Discussion Top


Focal microscopic deposits of fat are rarely seen in normal thyroid. TL is characterized by diffuse infiltration of thyroid gland by mature adipocytes without any evidence of encapsulation. Thyrolipoma, the most common fat-containing lesion in the thyroid, is a well-circumscribed and encapsulated nodule composed of thyroid follicles admixed with mature adipose tissue.[1]

TL is usual in the middle-aged persons without sex predilection. Less than 40 published accounts on TL are available in scientific literature. Thyroid scintigraphic findings in TL are not well described. One of the studies [2] reported finding a cold area in one of the lobes with diffuse and physiological trapping function in rest of the thyroid tissue. To the best of our knowledge, this is the first study to present the thyroid scintigraphic findings in TL with hyperthyroidism.

There are no definite set criteria to make a diagnosis of TL by FNAC. CT scan, magnetic resonance imaging, and ultrasonography are effective in the preoperative diagnosis.[3] In suspected cases, due to the softness of the gland, both FNAC and CT can confirm the diagnosis preoperatively. Unenhanced CT shows a mass with distinct margins and predominantly fat attenuation in the thyroid gland. There is enlargement of the thyroid gland with fatty attenuation in the areas of lipomatous infiltration admixed with areas of increased attenuation comprising thyroid parenchyma.

Pathogenesis of TL, though obscure, may be due to metaplasia of the stromal fibroblasts to adipose tissue in response to tissue hypoxia or to senile involution. It is also postulated that, before the development of thyroid capsule during embryogenesis, there is simultaneous inclusion of fat with striated muscle in the thyroid gland. Some authors even consider it a true neoplasm.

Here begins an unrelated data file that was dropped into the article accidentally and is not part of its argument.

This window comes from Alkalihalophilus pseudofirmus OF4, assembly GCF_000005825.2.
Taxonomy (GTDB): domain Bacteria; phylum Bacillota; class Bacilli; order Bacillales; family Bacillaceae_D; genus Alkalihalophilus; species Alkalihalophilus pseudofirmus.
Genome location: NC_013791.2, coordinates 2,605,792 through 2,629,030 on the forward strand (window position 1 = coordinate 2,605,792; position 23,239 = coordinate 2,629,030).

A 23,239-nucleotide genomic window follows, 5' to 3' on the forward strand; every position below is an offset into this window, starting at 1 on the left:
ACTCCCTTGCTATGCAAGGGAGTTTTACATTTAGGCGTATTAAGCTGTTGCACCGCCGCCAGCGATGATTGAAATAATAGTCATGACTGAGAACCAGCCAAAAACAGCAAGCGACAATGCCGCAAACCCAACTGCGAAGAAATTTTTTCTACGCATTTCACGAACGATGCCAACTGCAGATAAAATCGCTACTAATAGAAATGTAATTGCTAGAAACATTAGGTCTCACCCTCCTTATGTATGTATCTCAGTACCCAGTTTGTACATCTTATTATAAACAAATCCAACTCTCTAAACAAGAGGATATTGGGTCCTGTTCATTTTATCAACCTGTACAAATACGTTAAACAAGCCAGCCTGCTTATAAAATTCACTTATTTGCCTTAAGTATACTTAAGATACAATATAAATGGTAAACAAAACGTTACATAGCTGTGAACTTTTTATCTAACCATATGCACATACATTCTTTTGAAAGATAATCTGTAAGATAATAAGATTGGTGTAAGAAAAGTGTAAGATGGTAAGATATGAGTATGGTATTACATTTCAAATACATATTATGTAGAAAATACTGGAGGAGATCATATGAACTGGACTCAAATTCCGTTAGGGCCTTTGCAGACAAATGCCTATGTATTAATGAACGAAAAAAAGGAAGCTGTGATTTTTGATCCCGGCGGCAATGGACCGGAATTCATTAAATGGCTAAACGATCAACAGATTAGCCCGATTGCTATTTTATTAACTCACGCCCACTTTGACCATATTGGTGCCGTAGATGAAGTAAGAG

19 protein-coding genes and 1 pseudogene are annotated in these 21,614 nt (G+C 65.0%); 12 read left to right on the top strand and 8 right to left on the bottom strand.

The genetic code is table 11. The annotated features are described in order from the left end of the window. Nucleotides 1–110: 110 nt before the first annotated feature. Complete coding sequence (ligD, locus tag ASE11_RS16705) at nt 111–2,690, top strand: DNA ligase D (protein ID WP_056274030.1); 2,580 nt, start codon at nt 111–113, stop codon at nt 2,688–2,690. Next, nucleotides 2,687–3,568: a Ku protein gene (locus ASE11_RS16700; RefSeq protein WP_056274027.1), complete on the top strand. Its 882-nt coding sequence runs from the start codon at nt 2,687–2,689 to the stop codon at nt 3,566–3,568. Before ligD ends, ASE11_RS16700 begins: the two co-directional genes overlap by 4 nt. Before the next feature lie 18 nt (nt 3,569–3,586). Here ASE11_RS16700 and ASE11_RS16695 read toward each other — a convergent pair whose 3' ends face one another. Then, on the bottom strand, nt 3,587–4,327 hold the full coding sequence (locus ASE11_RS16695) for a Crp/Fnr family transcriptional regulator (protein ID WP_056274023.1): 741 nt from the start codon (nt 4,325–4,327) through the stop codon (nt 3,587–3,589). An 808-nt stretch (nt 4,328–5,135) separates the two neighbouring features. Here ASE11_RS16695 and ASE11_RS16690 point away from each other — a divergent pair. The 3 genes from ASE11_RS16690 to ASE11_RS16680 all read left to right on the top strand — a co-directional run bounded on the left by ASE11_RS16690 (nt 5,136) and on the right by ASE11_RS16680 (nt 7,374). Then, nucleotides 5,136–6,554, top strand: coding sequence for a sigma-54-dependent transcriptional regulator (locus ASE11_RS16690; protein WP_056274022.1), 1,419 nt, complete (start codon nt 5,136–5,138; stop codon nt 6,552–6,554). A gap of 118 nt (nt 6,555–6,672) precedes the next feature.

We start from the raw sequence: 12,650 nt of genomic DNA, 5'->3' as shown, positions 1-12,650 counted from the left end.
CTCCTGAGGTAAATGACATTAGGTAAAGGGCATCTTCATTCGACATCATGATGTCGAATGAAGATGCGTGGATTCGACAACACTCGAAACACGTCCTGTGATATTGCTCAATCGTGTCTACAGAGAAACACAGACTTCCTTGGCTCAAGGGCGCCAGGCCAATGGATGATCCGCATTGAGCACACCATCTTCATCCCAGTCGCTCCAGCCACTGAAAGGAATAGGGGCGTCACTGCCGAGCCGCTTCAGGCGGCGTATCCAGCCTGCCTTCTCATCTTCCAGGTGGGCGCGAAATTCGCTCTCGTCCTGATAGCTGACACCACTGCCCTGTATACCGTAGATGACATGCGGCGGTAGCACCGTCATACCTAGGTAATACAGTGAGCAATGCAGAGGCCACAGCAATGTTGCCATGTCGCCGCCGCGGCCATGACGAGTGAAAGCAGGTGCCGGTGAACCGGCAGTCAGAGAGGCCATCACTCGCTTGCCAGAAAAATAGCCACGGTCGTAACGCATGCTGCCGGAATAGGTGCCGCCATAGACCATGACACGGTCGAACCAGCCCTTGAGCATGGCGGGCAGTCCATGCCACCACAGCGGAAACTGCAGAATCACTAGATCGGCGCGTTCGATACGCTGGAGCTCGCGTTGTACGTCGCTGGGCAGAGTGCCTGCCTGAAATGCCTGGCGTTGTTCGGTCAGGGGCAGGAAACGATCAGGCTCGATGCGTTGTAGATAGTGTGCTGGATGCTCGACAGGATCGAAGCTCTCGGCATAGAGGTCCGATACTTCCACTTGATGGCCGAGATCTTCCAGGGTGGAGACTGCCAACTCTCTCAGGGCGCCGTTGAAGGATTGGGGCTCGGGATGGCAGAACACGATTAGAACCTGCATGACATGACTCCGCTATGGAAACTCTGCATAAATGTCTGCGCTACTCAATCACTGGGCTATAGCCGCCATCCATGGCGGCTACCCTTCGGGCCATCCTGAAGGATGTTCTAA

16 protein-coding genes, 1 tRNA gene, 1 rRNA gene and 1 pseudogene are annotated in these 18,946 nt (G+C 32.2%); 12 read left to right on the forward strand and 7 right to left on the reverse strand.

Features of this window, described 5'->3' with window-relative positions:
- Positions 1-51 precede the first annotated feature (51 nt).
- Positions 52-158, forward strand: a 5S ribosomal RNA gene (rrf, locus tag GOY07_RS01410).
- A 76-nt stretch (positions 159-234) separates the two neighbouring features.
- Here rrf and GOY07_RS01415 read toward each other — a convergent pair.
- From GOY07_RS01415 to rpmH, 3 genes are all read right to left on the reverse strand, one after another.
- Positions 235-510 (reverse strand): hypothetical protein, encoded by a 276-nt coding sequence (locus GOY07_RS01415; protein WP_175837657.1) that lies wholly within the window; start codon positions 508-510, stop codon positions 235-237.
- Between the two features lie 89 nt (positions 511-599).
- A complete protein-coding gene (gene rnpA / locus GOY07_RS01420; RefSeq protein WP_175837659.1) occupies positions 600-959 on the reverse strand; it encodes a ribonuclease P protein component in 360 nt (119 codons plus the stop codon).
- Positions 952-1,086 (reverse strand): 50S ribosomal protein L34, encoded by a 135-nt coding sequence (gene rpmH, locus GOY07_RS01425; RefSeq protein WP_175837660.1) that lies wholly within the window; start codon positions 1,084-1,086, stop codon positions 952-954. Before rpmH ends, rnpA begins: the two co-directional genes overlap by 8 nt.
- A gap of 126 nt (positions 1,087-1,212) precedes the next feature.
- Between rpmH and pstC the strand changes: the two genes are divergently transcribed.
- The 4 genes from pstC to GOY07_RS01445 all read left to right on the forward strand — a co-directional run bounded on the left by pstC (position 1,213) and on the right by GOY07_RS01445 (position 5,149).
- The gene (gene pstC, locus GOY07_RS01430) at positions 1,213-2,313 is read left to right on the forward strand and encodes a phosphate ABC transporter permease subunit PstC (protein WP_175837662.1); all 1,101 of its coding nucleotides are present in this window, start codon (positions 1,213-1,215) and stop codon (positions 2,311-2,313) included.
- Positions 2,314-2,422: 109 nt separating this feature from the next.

The natural history of the lesion is unknown and so its association with tumorous and nontumorous lesions. TL has been reported to be associated with thyroid hyperfunction [4],[5] and papillary thyroid carcinoma.[6] Liposarcoma of the thyroid gland is uncommon with rapid progression.[7]

Surgery is a definitive treatment for these patients. The role of RAI in treating hyperthyroidism in these patients is not known and needs further evaluation.

Declaration of patient consent

The authors certify that they have obtained all appropriate patient consent forms. In the form the patient(s) has/have given his/her/their consent for his/her/their images and other clinical information to be reported in the journal. The patients understand that their names and initials will not be published and due efforts will be made to conceal their identity, but anonymity cannot be guaranteed.

Acknowledgment

We would like to thank Dr. A. Bharani for her help in manuscript preparation.

Financial support and sponsorship

Nil.

Conflicts of interest

There are no conflicts of interest.



 
   References Top

1.
Gnepp DR, Ogorzalek JM, Heffess CS. Fat-containing lesions of the thyroid gland. Am J Surg Pathol 1989;13:605-12.  Back to cited text no. 1
    
2.
Gonulalan G, Esen H, Erikoğlu M, Cakir M. Thyroid lipomatosis. Intern Med 2012;51:3383-5.  Back to cited text no. 2
    
3.
Borges A, Catarino A. Case 53: Adenolipoma of the thyroid gland. Radiology 2002;225:746-50.  Back to cited text no. 3
    
4.
Pradeep PV, Kumar R, Ragavan M, Ramakrishna BA. Diffuse lipomatosis of thyroid with hyperthyroidism. J Postgrad Med 2010;56:35-6.  Back to cited text no. 4
[PUBMED]  [Full text]  
5.
Nandyala HS, Madapuram S, Yadav M, Katamala SK. Diffuse lipomatosis of the thyroid gland with papillary microcarcinoma: Report of a rare entity. Indian J Pathol Microbiol 2015;58:348-50.  Back to cited text no. 5
[PUBMED]  [Full text]  
6.
Gamra OB, Romdhane N, Nefzaoui S, Mahjoubi M, Abid W, Koubaa W, et al. Diffuse lipomatosis of the thyroid gland. Egypt J Ear Nose Throat Allied Sci 2016;17:167-9.  Back to cited text no. 6
    
7.
Andrion A, Gaglio A, Dogliani N, Bosco E, Mazzucco G. Liposarcoma of the thyroid gland. Fine-needle aspiration cytology, immunohistology, and ultrastructure. Am J Clin Pathol 1991;95:675-9.  Back to cited text no. 7